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neoxiang
30th March 2011, 11:01 PM
http://video.google.com/videoplay?docid=-6343784518626528037&hl=en#


Apartheid based on race is outlawed now, but the system always went far deeper than that. The cruelty and injustice were underwritten by an economic apartheid, which regarded people as no more than cheap expendable labor. It was backed by great business corporations in South Africa, Britain, the rest of Europe, and the United States. And it was this apartheid based on money and profit to allow a small minority to control most of the land, most of the industrial wealth, and most of the economic power. Today, the same system is called – without a trace of irony – the free market.


John Pilger was banned from South Africa for his reporting during the apartheid era. On his return thirty years later with Alan Lowery, he describes the extraordinary generosity of a liberated people, but asks who are the true beneficiaries of a democracy – the black majority or the white minority? Won the Gold Award in the category of ‘Film & Video Production: Political/International Issues’, Worldfest-Flagstaff, 1998; Certificate for Creative Excellence (third place), U.S. International Film & Video Festival, Elmhurst, Illinois, 1999.

® Lady √ Macbeth ©
8th April 2011, 12:24 AM
Quite informative.

® Lady √ Macbeth ©
5th May 2011, 03:05 AM
Apartheid based on race is outlawed now, but the system always went far deeper than that. The cruelty and injustice were underwritten by an economic apartheid, which regarded people as no more than cheap expendable labor.

That is so very true! It still lives on although it is illegal. This social system still lives on today where persons are held in categorical respect and decorum. However, there are books that were written by victims who spoke of some of the unspoken things which shed a better understanding of what really transpired during the legal reign of the Apartheid social system. In most Black colleges and libraries some of these books and historical articles can be found and retrieved. I enjoy reading the biographies, and bibliographies of our ancestors (and their parents) who experienced these thingamajigs.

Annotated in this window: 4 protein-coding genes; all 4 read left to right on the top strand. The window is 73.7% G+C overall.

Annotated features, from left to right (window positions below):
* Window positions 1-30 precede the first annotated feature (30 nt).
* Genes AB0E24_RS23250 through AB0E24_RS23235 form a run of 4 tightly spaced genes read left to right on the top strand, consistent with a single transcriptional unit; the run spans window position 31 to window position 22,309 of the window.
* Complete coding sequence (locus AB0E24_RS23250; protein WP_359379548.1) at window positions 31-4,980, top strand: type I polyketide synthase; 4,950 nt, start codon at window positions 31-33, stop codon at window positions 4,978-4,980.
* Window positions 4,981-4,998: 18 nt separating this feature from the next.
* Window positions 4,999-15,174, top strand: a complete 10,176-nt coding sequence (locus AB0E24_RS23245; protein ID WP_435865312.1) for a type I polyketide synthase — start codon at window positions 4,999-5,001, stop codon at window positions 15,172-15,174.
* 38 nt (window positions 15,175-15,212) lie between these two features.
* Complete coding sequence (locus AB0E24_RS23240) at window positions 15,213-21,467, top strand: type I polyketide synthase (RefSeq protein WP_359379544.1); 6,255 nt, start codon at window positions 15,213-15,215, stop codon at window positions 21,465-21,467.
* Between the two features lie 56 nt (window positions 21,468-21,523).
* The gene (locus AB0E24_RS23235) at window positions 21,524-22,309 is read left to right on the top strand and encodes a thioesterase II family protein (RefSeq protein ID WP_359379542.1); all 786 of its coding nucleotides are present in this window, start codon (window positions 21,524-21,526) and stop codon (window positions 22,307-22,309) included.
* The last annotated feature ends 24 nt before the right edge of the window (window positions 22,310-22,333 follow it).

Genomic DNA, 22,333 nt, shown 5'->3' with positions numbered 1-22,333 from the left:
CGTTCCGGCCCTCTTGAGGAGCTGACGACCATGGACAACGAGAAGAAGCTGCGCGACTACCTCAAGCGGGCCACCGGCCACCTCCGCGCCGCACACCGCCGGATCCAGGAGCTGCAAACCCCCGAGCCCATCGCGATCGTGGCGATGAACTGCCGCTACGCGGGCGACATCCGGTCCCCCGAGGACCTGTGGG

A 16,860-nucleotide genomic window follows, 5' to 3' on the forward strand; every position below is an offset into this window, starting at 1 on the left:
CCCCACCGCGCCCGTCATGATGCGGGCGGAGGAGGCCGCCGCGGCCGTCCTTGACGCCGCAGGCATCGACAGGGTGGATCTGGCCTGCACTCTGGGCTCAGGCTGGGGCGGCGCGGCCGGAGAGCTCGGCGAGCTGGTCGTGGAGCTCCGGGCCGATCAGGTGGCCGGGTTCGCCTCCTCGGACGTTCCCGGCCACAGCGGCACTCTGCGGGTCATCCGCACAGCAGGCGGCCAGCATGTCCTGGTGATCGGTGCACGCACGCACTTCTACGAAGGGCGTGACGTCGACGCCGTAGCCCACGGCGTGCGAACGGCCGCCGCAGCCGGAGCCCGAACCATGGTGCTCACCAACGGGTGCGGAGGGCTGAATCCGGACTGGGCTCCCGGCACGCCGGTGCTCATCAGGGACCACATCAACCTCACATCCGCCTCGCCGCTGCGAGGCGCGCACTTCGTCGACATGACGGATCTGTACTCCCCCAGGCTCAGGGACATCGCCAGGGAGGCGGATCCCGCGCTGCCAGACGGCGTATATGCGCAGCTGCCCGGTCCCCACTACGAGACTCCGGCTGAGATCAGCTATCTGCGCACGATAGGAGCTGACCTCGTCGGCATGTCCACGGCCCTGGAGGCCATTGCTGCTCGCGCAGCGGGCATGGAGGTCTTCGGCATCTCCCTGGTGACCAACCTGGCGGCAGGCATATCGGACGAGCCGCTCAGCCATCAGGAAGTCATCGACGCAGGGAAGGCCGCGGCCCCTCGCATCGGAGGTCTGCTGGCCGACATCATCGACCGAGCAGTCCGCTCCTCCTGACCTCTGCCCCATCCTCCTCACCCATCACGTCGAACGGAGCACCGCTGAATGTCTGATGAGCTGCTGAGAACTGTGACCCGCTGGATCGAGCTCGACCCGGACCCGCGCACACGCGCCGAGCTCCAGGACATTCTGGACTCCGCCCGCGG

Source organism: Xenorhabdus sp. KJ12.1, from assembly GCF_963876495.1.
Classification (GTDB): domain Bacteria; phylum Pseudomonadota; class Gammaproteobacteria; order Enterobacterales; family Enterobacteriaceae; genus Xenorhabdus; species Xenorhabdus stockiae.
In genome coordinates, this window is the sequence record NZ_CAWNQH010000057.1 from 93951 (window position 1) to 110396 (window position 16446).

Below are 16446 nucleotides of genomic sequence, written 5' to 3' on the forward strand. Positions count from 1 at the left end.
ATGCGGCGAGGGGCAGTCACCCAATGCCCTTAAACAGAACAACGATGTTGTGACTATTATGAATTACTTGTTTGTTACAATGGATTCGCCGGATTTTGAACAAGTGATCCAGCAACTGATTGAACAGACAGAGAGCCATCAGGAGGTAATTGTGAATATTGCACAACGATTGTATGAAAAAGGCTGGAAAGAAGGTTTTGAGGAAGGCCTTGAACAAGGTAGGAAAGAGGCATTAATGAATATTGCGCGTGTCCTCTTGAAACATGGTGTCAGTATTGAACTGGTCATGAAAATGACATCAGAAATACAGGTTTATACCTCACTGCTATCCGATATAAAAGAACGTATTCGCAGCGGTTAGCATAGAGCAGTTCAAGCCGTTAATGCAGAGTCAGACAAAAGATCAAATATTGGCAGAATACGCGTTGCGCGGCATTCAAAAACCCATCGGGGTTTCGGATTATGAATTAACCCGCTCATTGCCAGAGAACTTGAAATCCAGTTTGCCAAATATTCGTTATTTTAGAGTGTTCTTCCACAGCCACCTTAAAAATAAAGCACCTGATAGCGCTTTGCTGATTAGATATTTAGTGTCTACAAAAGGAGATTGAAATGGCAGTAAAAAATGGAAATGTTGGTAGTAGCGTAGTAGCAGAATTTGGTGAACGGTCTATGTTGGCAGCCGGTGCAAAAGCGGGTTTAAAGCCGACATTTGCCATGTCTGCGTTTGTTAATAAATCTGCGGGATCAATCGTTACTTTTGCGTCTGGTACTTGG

I did not watch the video, but I will the next time I return to this thread.

√ LM

Q' lypse
5th May 2011, 10:02 PM
I finally watched this documentary. Hmm, *sighing*.

Ok, this film was made in 1997 right? The label garden boy is not in use any longer. They are now called gardeners.

I was young and was new in the country when the "truth and reconciliation" was being broadcast on tv. Gruesome stories. Damn! At that time, my young teenage mind couldn't grasp the enormity of what whites did in the country. All I could do was sympathize with the victims and the victims' families. On the 11th minute mark, the woman who talked about her son and his murderer, that cop leader was really really bad. Braai is the Afrikaans term for barbecue. So after they killed him, they burned his body and had beers like nothing was going on. In SA on weekends, people haave braais and this describes exactly what her son's killers did. Whilst his body was burning, they were drinking and chatting. Goddamn man! And people like this call themselves civilized. Hm. SMFH!